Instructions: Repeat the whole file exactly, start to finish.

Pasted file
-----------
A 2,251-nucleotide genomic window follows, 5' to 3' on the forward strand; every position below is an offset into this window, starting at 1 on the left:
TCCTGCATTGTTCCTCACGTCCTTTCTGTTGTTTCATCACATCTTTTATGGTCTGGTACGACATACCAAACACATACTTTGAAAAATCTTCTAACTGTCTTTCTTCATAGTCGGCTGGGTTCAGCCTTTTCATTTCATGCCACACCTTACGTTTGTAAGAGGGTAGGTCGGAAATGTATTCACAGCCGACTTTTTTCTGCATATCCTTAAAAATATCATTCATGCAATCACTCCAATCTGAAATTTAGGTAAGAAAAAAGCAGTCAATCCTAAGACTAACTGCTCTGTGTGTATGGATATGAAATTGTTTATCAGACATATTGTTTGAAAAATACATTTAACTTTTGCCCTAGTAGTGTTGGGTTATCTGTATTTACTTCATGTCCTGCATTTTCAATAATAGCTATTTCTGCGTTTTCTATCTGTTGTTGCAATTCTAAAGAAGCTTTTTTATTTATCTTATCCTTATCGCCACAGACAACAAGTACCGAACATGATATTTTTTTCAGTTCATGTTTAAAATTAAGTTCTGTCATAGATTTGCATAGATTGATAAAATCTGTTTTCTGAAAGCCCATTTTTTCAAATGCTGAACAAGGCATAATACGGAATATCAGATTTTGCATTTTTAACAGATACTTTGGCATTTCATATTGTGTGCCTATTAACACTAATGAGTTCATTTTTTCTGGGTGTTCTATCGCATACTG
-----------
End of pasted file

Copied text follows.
A 2,251-nucleotide genomic window follows, 5' to 3' on the forward strand; every position below is an offset into this window, starting at 1 on the left:
TCCTGCATTGTTCCTCACGTCCTTTCTGTTGTTTCATCACATCTTTTATGGTCTGGTACGACATACCAAACACATACTTTGAAAAATCTTCTAACTGTCTTTCTTCATAGTCGGCTGGGTTCAGCCTTTTCATTTCATGCCACACCTTACGTTTGTAAGAGGGTAGGTCGGAAATGTATTCACAGCCGACTTTTTTCTGCATATCCTTAAAAATATCATTCATGCAATCACTCCAATCTGAAATTTAGGTAAGAAAAAAGCAGTCAATCCTAAGACTAACTGCTCTGTGTGTATGGATATGAAATTGTTTATCAGACATATTGTTTGAAAAATACATTTAACTTTTGCCCTAGTAGTGTTGGGTTATCTGTATTTACTTCATGTCCTGCATTTTCAATAATAGCTATTTCTGCGTTTTCTATCTGTTGTTGCAATTCTAAAGAAGCTTTTTTATTTATCTTATCCTTATCGCCACAGACAACAAGTACCGAACATGATATTTTTTTCAGTTCATGTTTAAAATTAAGTTCTGTCATAGATTTGCATAGATTGATAAAATCTGTTTTCTGAAAGCCCATTTTTTCAAATGCTGAACAAGGCATAATACGGAATATCAGATTTTGCATTTTTAACAGATACTTTGGCATTTCATATTGTGTGCCTATTAACACTAATGAGTTCATTTTTTCTGGGTGTTCTATCGCATACTG